November 27, 2003


Antioch College faces budget deficit

Antioch College is facing a $700,000 budget deficit, college President Joan Straumanis announced at the Antioch community meeting Nov. 18, during which she asked students for advice on how to solve the problem.

In addition, the co-op department will have a separate deficit of $40,000 to $50,000, which the administration is considering countering by reducing the stipends students on co-op next spring would receive. Faculty member Jim Keen, a member of the college’s Administrative Council, said that AdCil voted against this proposal, but he noted that AdCil is an advisory body and does not hold decision-making power.

“We have a problem, we don’t have a crisis,” Straumanis said.

She asked everyone on campus to consider the deficit in proportion to Antioch’s total budget of $18 million and said that she believes the college is improving. “Don’t take this discussion to be signs of a weakening institution,” she said.

Under the proposal to reduce co-op stipends, students on local co-ops or co-ops that are independently set up would not receive stipends; students working elsewhere in the U.S. would receive $200; and students working abroad would receive $500.

Currently all students on co-op in the U.S. receive a $300 stipend, and those working abroad receive $800.

Mavis Gruver, the college community manager, said that the reduction in stipends would only affect students on co-op next spring.

The co-op department’s deficit resulted from many students changing their co-op sequences this year, so more students needed stipends last summer than had been anticipated. Now the college has insufficient funds for stipends next spring.

Co-op faculty member Tom Haugsby said last week that Antioch has a problem budgeting for sequence changes from one fiscal year to the next because the college’s budget doesn’t roll over.

Straumanis attributed the overall deficit to several factors, including the college’s decision to borrow $200,000 from a reserve fund last year, which needs to be paid back. In addition to that debt, Straumanis said, the cost of health insurance for employees has increased, and Antioch has overspent its financial aid budget.

She also said the Antioch University Board of Trustees has mandated the college get out of the red.

Antioch guarantees that students’ financial need will be met, but this year more students in need of financial aid enrolled than Antioch had anticipated, Straumanis said.

Straumanis said that she has been looking for ways to make up the budget shortfall. There will be no salary increases this year, she said, and the college is selling 22 acres of land on the south end of town.

She said that health insurance co-payments and deductibles for college employees will be increased this year. Senior staff have agreed to make cuts to departments, she said, and AdCil has discussed using money from the current endowment campaign to pay off part of the deficit.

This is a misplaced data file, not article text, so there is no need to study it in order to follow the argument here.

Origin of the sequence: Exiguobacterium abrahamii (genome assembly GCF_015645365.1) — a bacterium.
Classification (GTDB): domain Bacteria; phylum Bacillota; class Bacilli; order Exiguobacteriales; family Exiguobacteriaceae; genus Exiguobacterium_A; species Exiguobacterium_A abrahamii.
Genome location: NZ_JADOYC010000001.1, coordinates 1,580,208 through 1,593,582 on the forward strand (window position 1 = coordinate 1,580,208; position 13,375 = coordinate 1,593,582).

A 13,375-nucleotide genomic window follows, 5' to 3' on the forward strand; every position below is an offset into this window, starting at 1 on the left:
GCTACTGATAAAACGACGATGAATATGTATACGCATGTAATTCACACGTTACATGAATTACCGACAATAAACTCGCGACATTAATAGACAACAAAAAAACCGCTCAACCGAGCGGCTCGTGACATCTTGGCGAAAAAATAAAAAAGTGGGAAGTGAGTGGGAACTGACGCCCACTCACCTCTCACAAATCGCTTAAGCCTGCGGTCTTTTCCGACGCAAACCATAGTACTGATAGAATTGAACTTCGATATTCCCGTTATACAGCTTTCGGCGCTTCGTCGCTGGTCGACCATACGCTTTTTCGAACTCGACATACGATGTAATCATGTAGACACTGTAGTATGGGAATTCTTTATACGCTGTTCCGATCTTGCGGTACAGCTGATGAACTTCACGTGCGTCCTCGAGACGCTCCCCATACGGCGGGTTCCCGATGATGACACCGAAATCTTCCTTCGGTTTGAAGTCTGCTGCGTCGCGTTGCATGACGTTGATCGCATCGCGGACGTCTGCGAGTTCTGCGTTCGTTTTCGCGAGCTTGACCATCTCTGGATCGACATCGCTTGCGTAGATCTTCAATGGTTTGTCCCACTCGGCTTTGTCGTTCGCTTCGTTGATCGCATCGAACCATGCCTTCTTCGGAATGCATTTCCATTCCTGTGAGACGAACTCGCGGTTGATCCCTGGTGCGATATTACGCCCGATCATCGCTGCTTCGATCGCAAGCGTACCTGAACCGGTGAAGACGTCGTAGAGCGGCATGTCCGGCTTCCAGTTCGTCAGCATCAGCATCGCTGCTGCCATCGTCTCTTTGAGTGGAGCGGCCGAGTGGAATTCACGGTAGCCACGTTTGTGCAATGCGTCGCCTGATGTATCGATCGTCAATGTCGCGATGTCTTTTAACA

In the October report to the Board of Trustees, Straumanis reported that the college is reconsidering its 2003–04 budget in an effort to avoid a recurrence of last year’s budget deficit of $1.29 million.

Straumanis said in the report that the college experienced a “total student-related revenue shortfall of $525,062” during the first quarter of the current fiscal year. Some tuition waivers granted to students, however, may be replaced with restricted scholarships, she said, bringing the tuition shortfall down to around $400,000.

Straumanis also said that spending for the remainder of the year must be cut to below first-quarter levels if the budget is to be balanced.

Straumanis said that currently “the largest single source of budgetary imbalance” at present is the growth in the number of tuition waivers granted to meet students’ financial aid needs.

Student reaction to the news was mixed. Some expressed gratitude to Straumanis for explaining the situation, while others were upset by the short notice given of the proposed stipend reduction.

One student suggested that the college cut stipends next summer instead of this spring, to give students more time to find funds to compensate for the reduced money.

Straumanis said that if stipends are reduced, the college would offer no-interest loans to make up the difference. She also said the cuts probably couldn’t be made in the summer term because Antioch’s fiscal year ends on June 30.

Students were also concerned about whether Antioch would maintain students’ financial aid packages if aid spending is cut. Straumanis said that enrolled students would receive the same level of aid, but new students would not be eligible for full financial aid.

Students had a variety of ideas for saving or raising more money. Several suggested turning down the heat in the dorms, which many consider excessively hot. Environmentally friendly practices, reducing vandalism on campus, prohibiting smoking in dorms and increasing fundraising efforts were also suggested.

Some students suggested another sequence change to offset the one last summer. Haugsby said that moving some of this spring’s co-ops to the summer would solve the immediate problem, but not the overall challenge of more students co-oping during some terms than others, which makes job placement more difficult.

Straumanis and Haugsby both appeared determined to sort through the budget problem. Straumanis said that “this kind of conversation gives me so much hope.”

Haugsby told the audience that the co-op department would try to make the transition as smooth as possible for students working next spring. “We’ll do everything we can,” he said.

—Evelyn La Croix